Should the world expect four more years of Angela Merkel, “only with less hair”, as the leading broadsheet, Süeddeutsche Zeitung, ungenerously predicted of Germany’s shiny domed new chancellor, Olaf Scholz?
Scholz’s oratory skills are certainly up there with Merkel’s. When asked if his government would follow Australia and other nations in boycotting the Olympics in Beijing two days before he was sworn in as chancellor, Scholz, resembling a translation program gone haywire, said, “A world that has to cooperate is also all about using the signals of cooperation.” Any more questions?
Scholz’s ability to churn out phrases in any degree of meaninglessness can be breathtaking. He’s not known as the Scholzomat for nothing. In this, the 63-year-old Social Democrat is a worthy heir to Germany’s long-time leader. Loved by her people for her stability, audiences also rapidly changed TV channels whenever Merkel spoke.
Like Merkel, Scholz prefers a rational approach to politics. Like Merkel, he is widely considered a masterful puller of strings. In the difficult coalition that Merkel’s conservative Christian Democratic Union (CDU) and Scholz’s leftish Social Democratic Party (SPD) had formed in the last four years, Merkel and her four-years-younger vice chancellor were regarded as a complementary pair – a calm port in a stormy world.
For the first time, women make up half of the seats in the cabinet.
Scholz and his SPD owe their surprising resurgence in the election campaign – resulting in a close but clear victory in September – to voters regarding him as, by far, the safest set of hands. Among the candidates, the uncharismatic but experienced federal minister for finance appeared to offer continuity after 16 years of Merkel.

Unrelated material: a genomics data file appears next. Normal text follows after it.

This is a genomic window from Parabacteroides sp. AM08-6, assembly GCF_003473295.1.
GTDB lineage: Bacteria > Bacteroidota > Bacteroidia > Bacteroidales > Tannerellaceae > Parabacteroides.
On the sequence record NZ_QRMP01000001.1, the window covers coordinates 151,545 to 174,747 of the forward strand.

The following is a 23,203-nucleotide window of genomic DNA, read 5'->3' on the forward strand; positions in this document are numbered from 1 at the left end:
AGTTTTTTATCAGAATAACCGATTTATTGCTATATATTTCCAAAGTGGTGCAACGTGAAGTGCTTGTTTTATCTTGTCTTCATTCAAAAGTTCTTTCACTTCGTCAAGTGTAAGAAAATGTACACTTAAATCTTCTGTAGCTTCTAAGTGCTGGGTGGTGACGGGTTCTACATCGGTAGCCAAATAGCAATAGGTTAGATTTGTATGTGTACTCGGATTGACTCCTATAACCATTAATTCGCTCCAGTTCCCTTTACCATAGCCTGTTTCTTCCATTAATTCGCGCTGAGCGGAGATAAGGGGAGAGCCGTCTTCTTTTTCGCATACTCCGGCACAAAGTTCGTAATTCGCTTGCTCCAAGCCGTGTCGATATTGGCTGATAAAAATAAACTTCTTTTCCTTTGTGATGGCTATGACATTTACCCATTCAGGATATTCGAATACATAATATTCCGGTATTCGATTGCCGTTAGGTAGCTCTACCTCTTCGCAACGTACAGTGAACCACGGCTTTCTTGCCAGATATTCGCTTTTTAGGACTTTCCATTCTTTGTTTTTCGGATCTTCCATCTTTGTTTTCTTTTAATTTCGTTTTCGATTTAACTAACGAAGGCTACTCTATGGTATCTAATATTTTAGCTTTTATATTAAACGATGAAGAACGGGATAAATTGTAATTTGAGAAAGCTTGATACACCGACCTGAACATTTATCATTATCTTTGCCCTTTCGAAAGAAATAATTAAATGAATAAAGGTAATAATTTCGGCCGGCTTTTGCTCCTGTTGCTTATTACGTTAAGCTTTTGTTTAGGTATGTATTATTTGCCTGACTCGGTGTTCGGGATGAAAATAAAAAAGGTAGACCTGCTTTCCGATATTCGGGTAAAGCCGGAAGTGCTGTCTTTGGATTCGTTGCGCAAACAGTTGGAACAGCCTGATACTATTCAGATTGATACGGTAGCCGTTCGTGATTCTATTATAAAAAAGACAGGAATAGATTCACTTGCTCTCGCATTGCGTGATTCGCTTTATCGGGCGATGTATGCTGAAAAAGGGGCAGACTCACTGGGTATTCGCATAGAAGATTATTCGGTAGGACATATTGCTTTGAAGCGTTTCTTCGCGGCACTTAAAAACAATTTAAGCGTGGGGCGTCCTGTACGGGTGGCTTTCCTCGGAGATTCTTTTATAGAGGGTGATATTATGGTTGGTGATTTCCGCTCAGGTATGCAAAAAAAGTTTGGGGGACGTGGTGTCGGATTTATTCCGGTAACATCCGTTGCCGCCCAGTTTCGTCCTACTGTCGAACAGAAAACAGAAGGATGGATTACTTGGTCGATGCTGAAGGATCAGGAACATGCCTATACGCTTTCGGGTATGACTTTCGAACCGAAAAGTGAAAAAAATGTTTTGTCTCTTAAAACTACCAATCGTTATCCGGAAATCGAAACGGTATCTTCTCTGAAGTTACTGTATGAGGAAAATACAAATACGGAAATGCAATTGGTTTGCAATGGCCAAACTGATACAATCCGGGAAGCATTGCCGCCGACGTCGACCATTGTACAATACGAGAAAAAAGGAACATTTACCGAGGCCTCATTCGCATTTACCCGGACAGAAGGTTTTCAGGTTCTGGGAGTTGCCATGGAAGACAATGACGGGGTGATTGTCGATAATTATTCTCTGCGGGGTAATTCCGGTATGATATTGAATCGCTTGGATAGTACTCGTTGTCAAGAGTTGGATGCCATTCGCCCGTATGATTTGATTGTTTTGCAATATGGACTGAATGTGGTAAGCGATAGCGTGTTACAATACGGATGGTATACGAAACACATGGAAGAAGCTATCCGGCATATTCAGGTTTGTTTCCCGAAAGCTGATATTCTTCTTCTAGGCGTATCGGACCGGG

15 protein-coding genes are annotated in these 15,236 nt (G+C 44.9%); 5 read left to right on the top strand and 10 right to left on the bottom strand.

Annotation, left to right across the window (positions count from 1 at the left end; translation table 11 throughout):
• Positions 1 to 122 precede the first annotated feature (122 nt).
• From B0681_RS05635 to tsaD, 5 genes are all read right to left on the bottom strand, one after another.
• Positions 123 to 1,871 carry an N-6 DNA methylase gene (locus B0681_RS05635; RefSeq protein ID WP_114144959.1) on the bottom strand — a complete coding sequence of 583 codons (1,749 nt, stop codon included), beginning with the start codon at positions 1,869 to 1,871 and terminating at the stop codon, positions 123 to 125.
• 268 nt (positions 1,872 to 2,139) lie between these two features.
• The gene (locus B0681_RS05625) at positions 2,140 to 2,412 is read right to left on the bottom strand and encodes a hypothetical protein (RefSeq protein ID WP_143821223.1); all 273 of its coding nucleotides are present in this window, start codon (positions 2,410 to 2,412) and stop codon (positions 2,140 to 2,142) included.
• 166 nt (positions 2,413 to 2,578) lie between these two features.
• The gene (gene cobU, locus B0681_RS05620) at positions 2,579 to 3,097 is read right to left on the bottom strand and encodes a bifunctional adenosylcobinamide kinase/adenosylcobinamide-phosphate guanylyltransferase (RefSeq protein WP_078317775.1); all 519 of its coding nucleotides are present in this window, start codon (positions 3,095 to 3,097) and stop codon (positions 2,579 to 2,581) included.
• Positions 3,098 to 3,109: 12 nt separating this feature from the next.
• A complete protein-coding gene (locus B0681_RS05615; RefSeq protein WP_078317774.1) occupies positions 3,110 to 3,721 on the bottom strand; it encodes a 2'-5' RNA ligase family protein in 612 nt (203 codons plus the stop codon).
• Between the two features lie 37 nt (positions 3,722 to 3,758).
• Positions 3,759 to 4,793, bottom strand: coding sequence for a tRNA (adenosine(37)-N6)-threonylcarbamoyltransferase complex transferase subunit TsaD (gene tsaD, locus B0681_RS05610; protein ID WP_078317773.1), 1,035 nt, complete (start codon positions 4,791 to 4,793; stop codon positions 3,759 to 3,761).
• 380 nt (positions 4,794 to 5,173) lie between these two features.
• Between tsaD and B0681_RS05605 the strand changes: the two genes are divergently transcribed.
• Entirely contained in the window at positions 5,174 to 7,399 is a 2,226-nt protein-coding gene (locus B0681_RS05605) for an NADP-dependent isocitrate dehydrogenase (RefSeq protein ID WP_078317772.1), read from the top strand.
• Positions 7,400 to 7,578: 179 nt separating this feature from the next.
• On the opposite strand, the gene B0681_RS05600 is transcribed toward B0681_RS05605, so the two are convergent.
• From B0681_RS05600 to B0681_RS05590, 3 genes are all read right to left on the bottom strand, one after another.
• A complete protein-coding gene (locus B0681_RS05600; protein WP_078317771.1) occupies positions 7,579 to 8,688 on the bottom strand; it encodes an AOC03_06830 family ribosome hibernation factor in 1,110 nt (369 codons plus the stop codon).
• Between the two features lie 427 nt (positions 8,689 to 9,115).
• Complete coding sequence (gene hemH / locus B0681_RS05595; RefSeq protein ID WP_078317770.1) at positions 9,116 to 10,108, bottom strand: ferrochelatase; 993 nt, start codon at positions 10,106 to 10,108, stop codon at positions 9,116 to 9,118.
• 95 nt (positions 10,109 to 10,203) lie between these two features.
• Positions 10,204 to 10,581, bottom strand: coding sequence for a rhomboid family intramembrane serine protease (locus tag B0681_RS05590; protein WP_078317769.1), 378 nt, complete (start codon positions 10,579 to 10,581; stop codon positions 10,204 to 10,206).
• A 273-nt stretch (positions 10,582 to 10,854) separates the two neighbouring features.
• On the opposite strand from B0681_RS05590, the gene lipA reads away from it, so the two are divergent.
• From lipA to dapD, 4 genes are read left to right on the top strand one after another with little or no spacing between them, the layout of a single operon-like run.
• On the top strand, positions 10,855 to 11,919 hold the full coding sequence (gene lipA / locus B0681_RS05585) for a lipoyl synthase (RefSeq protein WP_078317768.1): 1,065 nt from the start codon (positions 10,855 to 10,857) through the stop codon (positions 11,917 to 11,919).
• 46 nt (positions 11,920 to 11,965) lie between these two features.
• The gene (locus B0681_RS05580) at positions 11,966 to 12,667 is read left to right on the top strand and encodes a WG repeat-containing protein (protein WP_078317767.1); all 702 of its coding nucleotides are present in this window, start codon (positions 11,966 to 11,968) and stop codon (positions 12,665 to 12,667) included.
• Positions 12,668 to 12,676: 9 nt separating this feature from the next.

However, Scholz’s new government promises anything but.
The new coalition formed by the Social Democrats, the Greens and the liberal, pro-business, anti-tax Free Democrats (FDP) is a first, among many firsts, for Germany. For the first time in post-war history, three parties had to come together to form a majority in the Bundestag. For the first time, women make up half of the seats in the cabinet. For the first time, a chancellor did not use the traditional oath “So help me God” when sworn in.
“Dare More Progress” is the new mantra and title of the coalition contract. It is a nod to the reform government of Nobel Peace Prize winner and former chancellor Willy Brandt half a century ago and signals a clear break with 16 years of conservative rule.
The 178-page coalition contract, signed by top politicians and approved by the members of the three very different partners, outlines a course that could transform Germany in the next four years. Planned projects range from hiking the minimum wage, to legalising marijuana and reducing the voting age from 18 to 16 years.
First up: the pandemic. The new health minister is Karl Lauterbach, a Harvard-trained epidemiologist who has been a frequent, high-profile commentator on the talk show circuit. He intends to accelerate Germany’s lagging Covid-19 vaccine booster program. And he wants to mandate vaccines for all – a screeching U-turn for German politicians who have until now ruled out compulsory jabs. The staggering spread of coronavirus amongst vaccine refuseniks, in a country where vaccination rates have stagnated at under 70 per cent, leaves the coalition with no alternative, says Lauterbach. Even the liberal FDP, who a few weeks ago dreamt of a freedom day to mark the end of the pandemic, agreed to change direction.